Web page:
Maine lobstermen are choosing to keep their boats at anchor rather than hauling traps in response to dealer prices as low as $2.60 a pound.
At that price, according to a report in the Bangor Daily News, lobstermen say what they receive for their catch doesn't even cover expenses.
Adding to lobstermen's price woes is the appearance of soft-shell lobsters a month earlier than usual. As reported by the BDN, during a typical year many of those Maine lobsters are commonly shipped to Canadian processors. But this year, Canada's lobstermen have had an exceptionally strong spring season resulting in a backlog of lobsters at Canadian processors. With supplies up, demand goes down – Canada's processors aren't accepting Maine lobsters right now, the newspaper reports -- and prices fall accordingly.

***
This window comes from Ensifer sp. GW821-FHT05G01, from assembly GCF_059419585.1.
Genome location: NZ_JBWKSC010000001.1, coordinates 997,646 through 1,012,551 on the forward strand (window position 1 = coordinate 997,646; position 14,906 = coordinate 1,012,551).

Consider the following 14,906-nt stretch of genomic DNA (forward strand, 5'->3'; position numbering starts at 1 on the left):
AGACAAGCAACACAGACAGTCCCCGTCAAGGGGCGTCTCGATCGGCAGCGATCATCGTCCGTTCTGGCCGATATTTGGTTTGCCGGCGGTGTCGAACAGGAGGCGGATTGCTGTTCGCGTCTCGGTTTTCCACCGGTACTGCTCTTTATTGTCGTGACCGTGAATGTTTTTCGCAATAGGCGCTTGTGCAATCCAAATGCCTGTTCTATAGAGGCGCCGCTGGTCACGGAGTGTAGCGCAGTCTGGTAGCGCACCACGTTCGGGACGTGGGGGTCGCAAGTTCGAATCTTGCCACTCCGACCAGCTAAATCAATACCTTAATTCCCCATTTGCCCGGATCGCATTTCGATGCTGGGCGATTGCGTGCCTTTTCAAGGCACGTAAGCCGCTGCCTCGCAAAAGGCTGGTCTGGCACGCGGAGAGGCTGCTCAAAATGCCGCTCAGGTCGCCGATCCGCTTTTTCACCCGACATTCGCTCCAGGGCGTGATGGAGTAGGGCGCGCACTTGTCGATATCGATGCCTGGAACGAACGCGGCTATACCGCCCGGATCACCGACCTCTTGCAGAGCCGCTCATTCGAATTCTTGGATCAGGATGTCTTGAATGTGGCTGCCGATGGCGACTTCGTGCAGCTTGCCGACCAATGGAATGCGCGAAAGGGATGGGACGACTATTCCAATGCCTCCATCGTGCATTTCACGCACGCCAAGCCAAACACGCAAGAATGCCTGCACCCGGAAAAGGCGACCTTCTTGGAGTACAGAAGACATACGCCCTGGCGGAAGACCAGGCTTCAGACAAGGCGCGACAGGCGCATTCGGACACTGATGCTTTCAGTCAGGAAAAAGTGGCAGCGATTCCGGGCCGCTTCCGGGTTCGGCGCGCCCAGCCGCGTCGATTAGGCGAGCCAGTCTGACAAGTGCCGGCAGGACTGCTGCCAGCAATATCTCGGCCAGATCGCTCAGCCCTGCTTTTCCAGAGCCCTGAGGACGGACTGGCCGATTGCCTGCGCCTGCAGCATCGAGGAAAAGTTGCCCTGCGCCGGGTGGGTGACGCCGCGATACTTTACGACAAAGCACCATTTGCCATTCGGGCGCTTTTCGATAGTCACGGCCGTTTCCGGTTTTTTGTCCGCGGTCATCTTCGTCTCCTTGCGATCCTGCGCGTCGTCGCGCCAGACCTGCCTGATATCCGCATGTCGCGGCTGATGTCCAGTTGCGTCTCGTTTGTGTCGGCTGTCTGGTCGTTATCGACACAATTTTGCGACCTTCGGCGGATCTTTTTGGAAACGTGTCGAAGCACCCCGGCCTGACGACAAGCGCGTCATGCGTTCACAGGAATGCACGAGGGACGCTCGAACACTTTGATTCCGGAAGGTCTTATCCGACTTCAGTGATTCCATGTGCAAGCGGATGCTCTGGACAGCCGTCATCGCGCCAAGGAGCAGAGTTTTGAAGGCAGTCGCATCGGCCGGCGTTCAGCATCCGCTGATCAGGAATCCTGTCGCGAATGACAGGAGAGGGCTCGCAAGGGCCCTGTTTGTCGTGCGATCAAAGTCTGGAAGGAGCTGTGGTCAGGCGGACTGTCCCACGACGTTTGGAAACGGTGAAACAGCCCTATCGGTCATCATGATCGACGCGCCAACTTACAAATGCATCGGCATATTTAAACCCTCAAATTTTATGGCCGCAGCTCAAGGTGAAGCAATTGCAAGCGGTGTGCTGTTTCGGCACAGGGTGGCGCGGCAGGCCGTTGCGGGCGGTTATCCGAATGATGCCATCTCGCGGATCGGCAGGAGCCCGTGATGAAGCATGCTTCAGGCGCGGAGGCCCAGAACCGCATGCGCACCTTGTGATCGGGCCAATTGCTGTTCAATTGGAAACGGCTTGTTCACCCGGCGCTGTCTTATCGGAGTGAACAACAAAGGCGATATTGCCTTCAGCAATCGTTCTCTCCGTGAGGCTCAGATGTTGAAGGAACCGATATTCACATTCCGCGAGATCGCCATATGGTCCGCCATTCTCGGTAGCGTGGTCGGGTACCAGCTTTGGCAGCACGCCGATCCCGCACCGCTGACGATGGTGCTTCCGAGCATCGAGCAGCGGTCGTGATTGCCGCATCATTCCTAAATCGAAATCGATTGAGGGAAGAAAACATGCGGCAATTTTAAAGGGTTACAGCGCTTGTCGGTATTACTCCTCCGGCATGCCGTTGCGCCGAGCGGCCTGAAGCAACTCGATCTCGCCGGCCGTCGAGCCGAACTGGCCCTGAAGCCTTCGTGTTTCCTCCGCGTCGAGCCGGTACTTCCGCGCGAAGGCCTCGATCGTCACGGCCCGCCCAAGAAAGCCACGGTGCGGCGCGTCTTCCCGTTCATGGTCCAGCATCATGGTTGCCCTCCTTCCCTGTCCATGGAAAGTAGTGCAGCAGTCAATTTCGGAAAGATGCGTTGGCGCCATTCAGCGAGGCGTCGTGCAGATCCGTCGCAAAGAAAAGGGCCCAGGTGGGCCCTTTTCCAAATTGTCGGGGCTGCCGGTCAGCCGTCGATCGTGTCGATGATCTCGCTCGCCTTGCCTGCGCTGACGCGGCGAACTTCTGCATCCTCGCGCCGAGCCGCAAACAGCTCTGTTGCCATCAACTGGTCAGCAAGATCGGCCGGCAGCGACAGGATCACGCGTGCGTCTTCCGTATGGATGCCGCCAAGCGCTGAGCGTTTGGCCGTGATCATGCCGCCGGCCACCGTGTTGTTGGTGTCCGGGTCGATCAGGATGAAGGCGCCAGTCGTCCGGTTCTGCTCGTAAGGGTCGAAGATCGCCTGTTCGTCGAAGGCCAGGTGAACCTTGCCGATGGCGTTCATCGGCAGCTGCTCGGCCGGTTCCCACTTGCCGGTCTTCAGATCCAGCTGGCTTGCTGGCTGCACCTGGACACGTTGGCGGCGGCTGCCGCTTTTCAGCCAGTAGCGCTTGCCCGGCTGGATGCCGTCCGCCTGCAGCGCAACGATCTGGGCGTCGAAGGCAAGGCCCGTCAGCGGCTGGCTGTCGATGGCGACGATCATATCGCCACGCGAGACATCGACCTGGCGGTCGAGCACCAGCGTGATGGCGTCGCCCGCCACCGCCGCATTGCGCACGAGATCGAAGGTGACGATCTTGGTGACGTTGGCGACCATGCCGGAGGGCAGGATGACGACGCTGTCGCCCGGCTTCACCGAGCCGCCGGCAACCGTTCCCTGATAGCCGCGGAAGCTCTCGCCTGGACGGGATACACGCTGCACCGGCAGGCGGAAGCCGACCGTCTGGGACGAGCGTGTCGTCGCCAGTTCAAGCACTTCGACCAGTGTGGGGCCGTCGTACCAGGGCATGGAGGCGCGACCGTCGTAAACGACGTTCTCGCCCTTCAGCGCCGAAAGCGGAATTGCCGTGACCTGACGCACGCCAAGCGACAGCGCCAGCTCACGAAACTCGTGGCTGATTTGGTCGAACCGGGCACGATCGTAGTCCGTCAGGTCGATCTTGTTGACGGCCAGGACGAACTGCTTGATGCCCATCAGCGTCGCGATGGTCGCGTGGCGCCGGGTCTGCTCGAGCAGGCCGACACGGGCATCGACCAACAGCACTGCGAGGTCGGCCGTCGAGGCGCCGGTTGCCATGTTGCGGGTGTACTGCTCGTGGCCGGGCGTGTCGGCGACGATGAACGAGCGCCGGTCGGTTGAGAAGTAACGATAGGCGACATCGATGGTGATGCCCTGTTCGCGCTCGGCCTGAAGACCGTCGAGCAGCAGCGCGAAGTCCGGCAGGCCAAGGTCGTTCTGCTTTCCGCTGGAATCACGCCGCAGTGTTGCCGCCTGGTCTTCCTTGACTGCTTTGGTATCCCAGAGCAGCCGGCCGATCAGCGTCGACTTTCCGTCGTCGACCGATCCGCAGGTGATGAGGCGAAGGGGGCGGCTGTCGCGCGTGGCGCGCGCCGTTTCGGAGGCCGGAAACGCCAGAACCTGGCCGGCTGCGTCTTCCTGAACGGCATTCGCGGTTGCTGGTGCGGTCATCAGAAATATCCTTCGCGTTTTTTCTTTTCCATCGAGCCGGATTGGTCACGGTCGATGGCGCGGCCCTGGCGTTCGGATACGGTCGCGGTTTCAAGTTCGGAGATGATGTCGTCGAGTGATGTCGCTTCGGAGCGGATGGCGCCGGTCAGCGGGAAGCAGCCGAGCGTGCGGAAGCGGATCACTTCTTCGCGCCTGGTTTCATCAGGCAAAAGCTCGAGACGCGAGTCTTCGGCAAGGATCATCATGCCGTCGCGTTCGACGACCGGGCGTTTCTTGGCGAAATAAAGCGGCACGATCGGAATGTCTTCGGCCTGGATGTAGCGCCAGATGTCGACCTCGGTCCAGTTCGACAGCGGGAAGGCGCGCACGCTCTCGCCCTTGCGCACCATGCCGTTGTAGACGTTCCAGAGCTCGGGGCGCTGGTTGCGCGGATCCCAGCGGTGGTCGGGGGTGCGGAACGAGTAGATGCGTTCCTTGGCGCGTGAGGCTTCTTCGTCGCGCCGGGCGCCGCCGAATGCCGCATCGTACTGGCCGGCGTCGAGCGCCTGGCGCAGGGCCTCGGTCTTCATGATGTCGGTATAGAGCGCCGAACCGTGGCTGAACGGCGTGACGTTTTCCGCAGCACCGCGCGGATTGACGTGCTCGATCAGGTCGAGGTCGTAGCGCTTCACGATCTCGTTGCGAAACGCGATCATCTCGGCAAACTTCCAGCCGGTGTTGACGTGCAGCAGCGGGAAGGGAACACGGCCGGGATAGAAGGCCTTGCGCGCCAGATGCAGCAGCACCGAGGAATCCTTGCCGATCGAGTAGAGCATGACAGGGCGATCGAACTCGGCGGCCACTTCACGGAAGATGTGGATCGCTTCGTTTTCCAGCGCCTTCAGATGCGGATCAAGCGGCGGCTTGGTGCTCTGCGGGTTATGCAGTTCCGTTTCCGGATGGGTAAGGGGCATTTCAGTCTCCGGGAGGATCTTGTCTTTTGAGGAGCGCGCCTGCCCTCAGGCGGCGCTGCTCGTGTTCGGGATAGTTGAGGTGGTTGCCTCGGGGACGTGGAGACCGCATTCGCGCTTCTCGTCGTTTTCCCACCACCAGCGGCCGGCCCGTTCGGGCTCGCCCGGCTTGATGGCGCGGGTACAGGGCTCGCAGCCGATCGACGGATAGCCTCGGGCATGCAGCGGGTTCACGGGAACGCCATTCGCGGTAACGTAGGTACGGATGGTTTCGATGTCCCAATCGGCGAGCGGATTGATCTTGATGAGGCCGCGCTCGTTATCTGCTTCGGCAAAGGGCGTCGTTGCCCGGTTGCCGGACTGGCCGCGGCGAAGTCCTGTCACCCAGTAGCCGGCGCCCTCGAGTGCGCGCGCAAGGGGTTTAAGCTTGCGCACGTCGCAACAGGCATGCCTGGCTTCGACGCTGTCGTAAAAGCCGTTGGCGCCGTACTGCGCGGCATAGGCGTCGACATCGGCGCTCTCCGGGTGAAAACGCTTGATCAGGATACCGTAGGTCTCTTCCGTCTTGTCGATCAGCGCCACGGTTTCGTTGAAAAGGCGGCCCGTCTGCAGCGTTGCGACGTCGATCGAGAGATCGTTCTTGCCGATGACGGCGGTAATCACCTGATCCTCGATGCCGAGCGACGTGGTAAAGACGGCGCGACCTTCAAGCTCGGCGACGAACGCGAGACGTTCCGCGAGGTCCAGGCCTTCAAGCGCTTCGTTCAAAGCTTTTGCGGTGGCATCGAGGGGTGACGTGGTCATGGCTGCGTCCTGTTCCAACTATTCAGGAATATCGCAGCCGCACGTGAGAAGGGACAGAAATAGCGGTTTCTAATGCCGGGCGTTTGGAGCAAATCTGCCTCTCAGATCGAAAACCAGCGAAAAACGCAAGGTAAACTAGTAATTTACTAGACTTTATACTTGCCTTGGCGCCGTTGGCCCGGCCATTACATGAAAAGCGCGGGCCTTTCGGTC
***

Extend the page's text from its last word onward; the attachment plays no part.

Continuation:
The early arrival of soft-shell lobster also limits the ability of Maine lobstermen to market their catch outside of New England, since "shedders" are more fragile and can't be shipped as far as lobsters with hard shells. That limits sales to local markets, but the glut caused by the Canadian processors' backlog is keeping local retail prices low – a good deal for consumers, but one that's putting an economic squeeze on the lobstermen.